Lauren Groff is an American novelist known for her short story collections and novels. She is best known for her 2015 novel Fates and Furies, which was a finalist for the National Book Award and was named one of the 10 Best Books of the Year by the New York Times. Her other works include the novel Arcadia and the short story collections Delicate Edible Birds and Florida.
What is the most famous quote by Lauren Groff ?
As a person, I do ascribe to a lot of magical thinking myself.— Lauren Groff
What can you learn from Lauren Groff (Life Lessons)
- Lauren Groff's work emphasizes the power of resilience in the face of adversity, showing that it is possible to overcome difficult circumstances and find joy in life.
- Her novels also explore themes of identity, family, and the complexities of relationships, demonstrating the importance of understanding and communication.
- Finally, Groff's work highlights the beauty of nature and the importance of taking time to appreciate it.
The most charming Lauren Groff quotes that will be huge advantage for your personal development
Following is a list of the best Lauren Groff quotes, including various Lauren Groff inspirational quotes, and other famous sayings by Lauren Groff.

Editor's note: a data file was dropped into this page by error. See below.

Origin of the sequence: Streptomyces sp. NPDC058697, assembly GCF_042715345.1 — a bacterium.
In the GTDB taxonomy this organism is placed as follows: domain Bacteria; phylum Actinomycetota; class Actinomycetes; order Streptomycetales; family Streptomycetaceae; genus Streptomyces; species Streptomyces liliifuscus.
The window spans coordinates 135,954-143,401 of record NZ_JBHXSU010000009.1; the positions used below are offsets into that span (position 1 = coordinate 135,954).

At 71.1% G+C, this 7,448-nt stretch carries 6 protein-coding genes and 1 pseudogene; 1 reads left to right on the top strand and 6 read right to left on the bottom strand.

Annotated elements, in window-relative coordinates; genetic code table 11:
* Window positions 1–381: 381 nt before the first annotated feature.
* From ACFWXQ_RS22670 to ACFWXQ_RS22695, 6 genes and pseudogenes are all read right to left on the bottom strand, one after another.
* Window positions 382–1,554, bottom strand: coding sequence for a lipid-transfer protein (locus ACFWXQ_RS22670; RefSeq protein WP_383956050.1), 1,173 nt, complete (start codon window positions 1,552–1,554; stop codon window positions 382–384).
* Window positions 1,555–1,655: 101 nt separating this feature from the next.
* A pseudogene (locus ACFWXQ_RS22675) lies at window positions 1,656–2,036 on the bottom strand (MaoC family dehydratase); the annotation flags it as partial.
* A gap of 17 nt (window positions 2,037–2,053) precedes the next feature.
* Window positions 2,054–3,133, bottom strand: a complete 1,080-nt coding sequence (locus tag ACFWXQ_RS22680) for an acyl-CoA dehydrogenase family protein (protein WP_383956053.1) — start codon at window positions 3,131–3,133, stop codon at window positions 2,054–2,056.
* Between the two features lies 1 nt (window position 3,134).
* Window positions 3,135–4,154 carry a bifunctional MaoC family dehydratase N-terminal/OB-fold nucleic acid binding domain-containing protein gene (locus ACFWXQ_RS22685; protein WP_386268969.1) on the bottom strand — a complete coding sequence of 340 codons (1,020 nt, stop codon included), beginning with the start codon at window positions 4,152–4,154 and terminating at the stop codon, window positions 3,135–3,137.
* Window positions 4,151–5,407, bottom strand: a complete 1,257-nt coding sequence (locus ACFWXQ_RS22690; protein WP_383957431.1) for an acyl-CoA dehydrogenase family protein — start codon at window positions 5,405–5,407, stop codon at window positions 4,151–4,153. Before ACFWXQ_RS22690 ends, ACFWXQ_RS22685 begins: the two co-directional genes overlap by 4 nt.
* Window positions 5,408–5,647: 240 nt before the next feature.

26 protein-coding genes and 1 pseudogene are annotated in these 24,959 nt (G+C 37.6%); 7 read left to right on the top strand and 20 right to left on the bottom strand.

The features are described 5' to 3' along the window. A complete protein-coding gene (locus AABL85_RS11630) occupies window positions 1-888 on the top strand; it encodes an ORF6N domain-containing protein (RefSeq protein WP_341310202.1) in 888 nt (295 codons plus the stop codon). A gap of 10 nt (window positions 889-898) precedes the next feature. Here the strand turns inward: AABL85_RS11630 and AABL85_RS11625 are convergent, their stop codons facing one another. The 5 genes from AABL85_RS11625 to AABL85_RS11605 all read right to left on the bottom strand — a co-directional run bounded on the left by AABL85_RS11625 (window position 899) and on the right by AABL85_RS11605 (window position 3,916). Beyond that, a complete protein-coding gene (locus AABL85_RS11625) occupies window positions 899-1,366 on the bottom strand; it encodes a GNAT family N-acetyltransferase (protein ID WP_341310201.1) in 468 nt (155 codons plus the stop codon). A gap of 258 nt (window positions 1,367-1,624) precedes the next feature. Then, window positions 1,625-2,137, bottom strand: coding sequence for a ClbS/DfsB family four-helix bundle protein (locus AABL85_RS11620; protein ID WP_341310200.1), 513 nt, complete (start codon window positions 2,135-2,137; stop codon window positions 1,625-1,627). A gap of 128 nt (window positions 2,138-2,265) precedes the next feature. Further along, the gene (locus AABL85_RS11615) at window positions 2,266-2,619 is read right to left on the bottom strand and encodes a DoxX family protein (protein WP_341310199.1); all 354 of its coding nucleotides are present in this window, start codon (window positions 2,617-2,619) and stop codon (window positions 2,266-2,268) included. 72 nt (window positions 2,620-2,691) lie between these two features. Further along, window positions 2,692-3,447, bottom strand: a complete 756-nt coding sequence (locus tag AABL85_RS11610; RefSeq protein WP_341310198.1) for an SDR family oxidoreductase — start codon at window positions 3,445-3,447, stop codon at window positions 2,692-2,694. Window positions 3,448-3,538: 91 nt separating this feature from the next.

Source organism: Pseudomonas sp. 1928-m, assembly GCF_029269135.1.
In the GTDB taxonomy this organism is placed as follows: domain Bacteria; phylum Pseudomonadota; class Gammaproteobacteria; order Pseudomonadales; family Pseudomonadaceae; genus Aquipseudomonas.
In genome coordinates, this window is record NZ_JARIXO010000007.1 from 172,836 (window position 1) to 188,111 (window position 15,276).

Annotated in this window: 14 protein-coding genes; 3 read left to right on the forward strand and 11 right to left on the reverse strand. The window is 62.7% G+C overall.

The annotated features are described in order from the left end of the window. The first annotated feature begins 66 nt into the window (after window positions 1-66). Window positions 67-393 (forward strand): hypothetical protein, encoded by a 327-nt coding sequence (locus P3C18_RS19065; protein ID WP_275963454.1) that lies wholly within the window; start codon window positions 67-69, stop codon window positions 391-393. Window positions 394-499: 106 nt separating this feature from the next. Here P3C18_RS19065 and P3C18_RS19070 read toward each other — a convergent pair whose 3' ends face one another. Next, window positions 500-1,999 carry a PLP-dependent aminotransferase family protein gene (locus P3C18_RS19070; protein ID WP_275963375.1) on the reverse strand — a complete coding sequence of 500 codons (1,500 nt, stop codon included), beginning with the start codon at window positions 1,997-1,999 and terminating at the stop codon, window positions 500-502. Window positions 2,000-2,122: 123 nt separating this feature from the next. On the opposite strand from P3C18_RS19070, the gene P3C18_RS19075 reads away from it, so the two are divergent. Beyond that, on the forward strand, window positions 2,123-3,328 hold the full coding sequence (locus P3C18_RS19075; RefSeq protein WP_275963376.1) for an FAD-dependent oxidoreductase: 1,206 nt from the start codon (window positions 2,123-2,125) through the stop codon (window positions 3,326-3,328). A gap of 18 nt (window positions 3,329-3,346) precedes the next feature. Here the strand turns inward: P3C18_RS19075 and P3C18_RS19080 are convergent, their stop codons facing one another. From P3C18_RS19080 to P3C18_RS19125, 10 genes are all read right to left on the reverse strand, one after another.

When I was small and easily wounded books were my carapace.
If I were recalled to my hurts in the middle of a book they somehow mattered less. My corporeal life was slight the dazzling one in my head was what really mattered. Returning to books was coming home.
Sometimes I read a biography of some tempestuous artist and find myself longing for fireworks! booze! bloody fights!; I do think that life must be so much more thrilling when you're actively miserable.
Research is about following the gleam into the dark.
It's also about being sensitive enough to know which fact is "the creative fact; the fertile fact; the fact that suggests and engenders," as opposed to the fact that deadens and kills a delicate new project.
Amor animi arbitrio sumitu, non ponitur; we choose to love; we do not choose to cease loving.
Being a writer means I sit in a dark (and pretty dank) room off my garage for many hours a day, and in my wallowing moments I can feel as if I'm already on the outside of society, peering wistfully in.
Who, in the midst of passion, is vigilant against illness? Who listens to the reports of recently decimated populations in Spain, India, Bora Bora, when new lips, tongues and poems fill the world?
If there's a black cat that crosses the street in my path, I will turn around and walk 20 minutes out of my way to not cross it.
It seems to me that if you were to take almost any half-century in history, you'd find a grand societal tug-of-war between the community and the individual.
Creative quotes by Lauren Groff
If you look at communal experiments in general for any amount of time, you'll find a lot of horrors: raped children, sexual slavery, eugenics experiments, on and on.
Sometimes you have to let time carry you past your troubles.
You had to pick up a landline to make sure your best friend wore a matching outfit to school. I do remember people talking more. Nostalgia is dangerous, though.